The Film Citizen Kane : A Film Of All Time, And Director Orson Welles

1425 Words Sep 28th, 2015 6 Pages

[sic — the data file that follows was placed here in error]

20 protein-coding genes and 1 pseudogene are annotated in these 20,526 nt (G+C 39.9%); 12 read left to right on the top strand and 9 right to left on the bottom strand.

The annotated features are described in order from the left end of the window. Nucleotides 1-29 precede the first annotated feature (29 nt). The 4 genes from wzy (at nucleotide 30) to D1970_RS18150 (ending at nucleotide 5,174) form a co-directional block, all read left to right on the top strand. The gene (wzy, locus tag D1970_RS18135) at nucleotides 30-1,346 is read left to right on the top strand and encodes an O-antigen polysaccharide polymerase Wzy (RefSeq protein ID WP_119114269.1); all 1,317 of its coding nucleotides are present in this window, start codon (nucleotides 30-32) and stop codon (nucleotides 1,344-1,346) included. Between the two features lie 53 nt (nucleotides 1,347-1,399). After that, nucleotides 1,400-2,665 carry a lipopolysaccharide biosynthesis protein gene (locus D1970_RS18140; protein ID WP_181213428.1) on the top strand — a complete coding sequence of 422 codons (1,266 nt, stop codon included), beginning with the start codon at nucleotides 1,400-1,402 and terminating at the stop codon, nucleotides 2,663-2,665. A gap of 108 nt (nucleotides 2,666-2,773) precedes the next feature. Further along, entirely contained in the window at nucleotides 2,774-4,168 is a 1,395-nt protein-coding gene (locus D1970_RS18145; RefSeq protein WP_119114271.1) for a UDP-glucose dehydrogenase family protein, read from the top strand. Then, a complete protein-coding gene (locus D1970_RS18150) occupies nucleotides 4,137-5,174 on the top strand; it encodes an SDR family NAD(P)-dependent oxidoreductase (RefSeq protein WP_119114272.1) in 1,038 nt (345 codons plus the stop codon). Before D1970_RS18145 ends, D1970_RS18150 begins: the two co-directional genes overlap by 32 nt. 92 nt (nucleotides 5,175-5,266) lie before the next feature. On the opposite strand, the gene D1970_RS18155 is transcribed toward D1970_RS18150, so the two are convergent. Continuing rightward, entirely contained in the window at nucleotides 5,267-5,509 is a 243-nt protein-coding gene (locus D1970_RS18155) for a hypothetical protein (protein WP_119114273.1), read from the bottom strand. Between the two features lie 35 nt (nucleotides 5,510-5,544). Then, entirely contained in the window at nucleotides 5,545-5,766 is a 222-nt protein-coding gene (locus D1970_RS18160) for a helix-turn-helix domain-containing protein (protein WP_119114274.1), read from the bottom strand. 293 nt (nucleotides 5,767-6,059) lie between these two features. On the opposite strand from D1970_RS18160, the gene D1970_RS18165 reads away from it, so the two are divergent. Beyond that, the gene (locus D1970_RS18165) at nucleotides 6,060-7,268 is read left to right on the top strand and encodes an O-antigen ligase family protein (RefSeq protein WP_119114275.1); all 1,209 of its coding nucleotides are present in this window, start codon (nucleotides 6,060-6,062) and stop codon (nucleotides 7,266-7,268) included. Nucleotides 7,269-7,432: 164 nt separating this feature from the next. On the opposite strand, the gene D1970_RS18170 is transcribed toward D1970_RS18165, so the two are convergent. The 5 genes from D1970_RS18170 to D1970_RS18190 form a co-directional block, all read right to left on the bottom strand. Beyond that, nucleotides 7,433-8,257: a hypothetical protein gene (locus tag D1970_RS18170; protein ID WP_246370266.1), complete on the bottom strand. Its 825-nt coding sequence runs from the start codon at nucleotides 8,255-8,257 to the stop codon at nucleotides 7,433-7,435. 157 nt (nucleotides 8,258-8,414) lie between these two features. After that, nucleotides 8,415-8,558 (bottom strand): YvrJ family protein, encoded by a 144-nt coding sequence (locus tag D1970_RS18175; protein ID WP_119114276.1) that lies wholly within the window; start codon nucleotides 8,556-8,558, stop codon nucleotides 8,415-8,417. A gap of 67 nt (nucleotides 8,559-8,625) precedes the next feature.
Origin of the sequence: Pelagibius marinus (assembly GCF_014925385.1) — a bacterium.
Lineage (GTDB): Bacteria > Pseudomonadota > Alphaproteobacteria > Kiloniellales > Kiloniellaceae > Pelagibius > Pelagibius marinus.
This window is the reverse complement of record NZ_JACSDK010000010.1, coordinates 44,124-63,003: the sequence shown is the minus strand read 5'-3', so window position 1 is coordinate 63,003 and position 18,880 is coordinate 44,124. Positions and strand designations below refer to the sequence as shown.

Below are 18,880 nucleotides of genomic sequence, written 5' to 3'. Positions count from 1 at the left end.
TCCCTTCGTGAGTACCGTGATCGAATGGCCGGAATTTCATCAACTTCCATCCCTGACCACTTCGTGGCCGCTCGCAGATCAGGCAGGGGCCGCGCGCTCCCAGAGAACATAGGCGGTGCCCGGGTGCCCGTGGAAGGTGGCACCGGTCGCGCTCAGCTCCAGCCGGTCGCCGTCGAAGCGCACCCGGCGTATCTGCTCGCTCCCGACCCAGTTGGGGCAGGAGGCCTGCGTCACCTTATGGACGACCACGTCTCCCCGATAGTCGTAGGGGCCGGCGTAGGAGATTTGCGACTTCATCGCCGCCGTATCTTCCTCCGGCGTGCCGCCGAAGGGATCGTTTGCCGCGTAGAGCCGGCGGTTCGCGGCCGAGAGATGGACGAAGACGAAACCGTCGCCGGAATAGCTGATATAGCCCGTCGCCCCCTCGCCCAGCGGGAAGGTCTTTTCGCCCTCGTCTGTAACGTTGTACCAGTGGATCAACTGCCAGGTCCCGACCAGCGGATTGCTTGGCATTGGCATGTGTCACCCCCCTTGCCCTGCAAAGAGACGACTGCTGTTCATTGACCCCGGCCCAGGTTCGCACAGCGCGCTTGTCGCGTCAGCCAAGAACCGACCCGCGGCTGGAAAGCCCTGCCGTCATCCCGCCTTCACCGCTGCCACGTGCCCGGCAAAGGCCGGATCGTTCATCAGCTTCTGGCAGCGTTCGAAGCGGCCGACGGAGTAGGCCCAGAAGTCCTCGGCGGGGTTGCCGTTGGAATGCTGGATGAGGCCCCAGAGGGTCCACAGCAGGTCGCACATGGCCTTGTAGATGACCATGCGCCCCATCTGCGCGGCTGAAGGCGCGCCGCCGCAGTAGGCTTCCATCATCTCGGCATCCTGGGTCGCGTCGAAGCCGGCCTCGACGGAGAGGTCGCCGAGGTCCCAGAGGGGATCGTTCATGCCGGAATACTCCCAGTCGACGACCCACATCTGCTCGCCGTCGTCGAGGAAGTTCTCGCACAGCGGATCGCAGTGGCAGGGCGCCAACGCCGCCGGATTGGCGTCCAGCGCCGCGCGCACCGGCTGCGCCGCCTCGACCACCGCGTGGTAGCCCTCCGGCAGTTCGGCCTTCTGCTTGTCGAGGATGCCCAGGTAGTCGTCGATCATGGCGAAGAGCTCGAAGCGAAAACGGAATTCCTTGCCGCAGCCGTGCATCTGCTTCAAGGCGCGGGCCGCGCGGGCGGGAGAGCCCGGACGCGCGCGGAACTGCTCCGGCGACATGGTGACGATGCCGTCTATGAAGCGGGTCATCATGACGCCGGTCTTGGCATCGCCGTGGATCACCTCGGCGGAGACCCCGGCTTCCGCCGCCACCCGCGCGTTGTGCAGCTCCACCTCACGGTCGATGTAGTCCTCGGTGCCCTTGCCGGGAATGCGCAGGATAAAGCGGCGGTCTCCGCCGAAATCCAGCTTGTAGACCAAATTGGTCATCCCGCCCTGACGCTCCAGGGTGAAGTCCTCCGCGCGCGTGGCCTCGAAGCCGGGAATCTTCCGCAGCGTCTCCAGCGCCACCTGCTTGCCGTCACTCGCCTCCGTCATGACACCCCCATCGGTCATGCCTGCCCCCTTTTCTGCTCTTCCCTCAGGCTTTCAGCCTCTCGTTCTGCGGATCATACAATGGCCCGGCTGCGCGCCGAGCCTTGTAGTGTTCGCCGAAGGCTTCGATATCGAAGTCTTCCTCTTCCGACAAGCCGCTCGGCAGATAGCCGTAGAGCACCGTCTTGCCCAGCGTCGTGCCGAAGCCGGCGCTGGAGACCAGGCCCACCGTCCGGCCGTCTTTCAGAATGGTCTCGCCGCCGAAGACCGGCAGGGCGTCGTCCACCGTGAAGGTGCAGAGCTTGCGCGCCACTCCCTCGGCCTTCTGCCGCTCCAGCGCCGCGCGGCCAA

Critics have called the 1941 film Citizen Kane one of the best movies of all time, and director Orson Welles’s direction is largely to thank for the work’s accolades. Citizen Kane is famous for its use of long shots, deep staging, deep focus, and, as will be considered in this paper, its lighting practices. Welles strategically lights his characters in order to develop them throughout the film; this paper will focus on three shots that show Jerry Thompson (William Alland) develop from functioning as a narrative device to directly invoking the work’s thematic meaning. Immediately following a display of a highly stylized faux-obituary for Charles Foster Kane (Orson Welles) (12:32), Welles cuts into a screening room lit by ambient light from the projectors that streams through two small boxes in the upper third of the screen. As the scene begins, lighting is insufficient to make out any of the characters, but as they light their cigarettes and stand, we can make out the figures of Thompson and Mr. Rawlston (Philip Van Zandt), and we are hinted to the large quantity of people in the room. As Thompson stands, he briefly faces the camera but quickly turns around and moves into a position where the stream of light outlines his figure. He looks directly at Rawlston, who is silhouetted by the overhead light and casts a shadow onto a desk lamp which Thompson turns on, illuminating several sheets of paper and some glassware. Rawlston then walks through the set, with special attention…

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